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Saturday, Nov 17, 2012

Full Contact Fighter’s “The Daily Takedown:” Overtraining Hurting MMA; GSP Mystery

UFC heavyweight Shane Carwin is one of the latest fighters to be scratched from a card due to a training injury.

By Joshua Molina

The recent injuries of Shane Carwin and Gray Maynard are painful – and costly – reminders of one of the major problems in Mixed Martial Arts.

Fighters are overtraining. Young and old fighters are trying to gain every competitive edge possible in a sport where you are only valuable if you win all or most of the time.

Gone are the days of fighters needing to be good in one or two fighting styles. Now, your wrestling must be as good as your stand-up, and your Jiu-Jitsu must be as good as your Muay Thai.

It’s a daring, desperate race to be No. 1 in a sport that is experiencing a flattening in popularity.

If the sport evolves it will be important for the UFC and other major MMA companies to create industrywide training guidelines that allow fighters to train at the highest level but allow their bodies to recover.

It might help if Dana White would stop threatening to fire fighters who lose three or four fights in a row.

With his threat looming, it’s easier for fighters to pull out of fights rather than fight injured, even if it’s an injury that they could fight through.

Cung Le, for example, was practically on one foot when he entered the cage agains Rich Franklin last week. The only reason he stepped into the cage on one leg was because he knew he may have never gotten the opportunity to headline a show again, particularly an historic one like the UFC’s China event.

But Le is the exception. From Dan Henderson and Gilbert Melendez to now Carwin and Maynard, and dozens of other fighters alomg the way, fighters are falling by the wayside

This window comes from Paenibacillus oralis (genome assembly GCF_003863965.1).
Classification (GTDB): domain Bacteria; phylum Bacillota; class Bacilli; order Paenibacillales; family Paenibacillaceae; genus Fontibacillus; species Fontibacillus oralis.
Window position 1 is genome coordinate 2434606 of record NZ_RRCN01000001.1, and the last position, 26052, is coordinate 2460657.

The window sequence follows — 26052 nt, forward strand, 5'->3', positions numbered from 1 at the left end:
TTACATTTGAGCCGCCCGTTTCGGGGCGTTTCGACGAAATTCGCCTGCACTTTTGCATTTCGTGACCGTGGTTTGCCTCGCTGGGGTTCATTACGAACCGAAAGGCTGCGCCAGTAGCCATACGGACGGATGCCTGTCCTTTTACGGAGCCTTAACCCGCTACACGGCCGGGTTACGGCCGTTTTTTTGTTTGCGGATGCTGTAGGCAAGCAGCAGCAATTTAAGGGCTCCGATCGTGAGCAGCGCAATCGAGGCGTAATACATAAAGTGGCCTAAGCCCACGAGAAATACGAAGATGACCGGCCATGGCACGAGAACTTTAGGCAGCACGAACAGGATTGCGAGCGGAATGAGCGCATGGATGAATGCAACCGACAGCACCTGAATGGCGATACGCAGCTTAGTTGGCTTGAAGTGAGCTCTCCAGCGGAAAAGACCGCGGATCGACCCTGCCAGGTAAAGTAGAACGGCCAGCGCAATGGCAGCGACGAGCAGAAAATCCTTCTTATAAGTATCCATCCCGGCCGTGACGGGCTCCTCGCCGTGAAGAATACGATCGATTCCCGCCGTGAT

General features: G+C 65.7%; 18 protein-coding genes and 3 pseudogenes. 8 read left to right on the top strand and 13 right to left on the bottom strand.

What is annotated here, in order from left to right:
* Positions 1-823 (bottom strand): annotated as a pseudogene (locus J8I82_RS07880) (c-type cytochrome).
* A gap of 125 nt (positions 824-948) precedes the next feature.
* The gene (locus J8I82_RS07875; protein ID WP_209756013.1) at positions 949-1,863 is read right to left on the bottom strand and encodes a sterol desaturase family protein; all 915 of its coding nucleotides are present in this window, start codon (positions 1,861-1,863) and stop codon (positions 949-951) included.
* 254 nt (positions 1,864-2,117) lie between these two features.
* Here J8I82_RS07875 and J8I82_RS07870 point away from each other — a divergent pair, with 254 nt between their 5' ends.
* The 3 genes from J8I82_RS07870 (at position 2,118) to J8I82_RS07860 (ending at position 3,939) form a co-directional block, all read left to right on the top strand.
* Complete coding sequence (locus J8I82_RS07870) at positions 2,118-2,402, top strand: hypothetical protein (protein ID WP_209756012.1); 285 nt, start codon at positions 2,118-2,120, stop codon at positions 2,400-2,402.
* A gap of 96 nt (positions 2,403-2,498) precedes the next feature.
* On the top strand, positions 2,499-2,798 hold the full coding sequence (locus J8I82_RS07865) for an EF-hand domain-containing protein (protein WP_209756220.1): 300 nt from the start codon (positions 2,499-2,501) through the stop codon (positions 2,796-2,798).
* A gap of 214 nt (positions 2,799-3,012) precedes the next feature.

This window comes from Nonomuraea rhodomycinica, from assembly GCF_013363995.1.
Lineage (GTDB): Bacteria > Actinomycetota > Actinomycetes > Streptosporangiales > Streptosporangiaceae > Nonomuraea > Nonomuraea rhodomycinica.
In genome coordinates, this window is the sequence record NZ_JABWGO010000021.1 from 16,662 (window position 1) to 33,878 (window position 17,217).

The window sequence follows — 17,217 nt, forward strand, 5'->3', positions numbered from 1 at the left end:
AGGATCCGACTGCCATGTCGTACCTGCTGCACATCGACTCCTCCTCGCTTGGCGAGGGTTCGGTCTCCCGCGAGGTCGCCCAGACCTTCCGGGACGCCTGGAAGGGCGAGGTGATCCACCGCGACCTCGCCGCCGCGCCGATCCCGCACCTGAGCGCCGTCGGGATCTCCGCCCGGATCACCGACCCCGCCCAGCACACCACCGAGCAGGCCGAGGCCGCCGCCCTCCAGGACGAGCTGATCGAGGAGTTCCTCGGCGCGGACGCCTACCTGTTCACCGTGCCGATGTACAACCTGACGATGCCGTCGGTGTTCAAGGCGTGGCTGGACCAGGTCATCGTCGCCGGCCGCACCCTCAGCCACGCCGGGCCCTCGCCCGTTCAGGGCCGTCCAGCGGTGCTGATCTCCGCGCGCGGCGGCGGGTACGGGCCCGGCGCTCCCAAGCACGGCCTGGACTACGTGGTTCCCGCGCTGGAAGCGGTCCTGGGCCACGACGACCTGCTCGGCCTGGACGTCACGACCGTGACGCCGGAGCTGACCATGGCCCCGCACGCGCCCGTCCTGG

Injuries and the cancellation of fights, at a time when the sport is declining in mainstream popularity, is further hurting the sport.

MMA promoters need to step in and make it a safer, healthier environment, so fighters don’t feel forced to overtrain to survive in the sport’s bright lights, and stop the death-by-a-thousand cuts injury curse that is hurting the sport.

Saturday features the big Georges St. Pierre vs. Carlos Condit title unification bout.

A lot of questions surround the fight, the biggest of which is whether GSP can return to his previous form after blowing out his knee and missing 19 months.

Condit has an opening here to pull off an upset because GSP will undoubtedly be looking to impress and will probably take chances he wouldn’t normally take.

Condit is a good finisher, and his best chance here is to win the fight standing up. On the ground GSP should win a decision.

But the timing could be right for a Condit upset, if GSP feels the need to deviate from his game plan and show the world he’s still got it.



posted by JoshuaM @ 12:15 am
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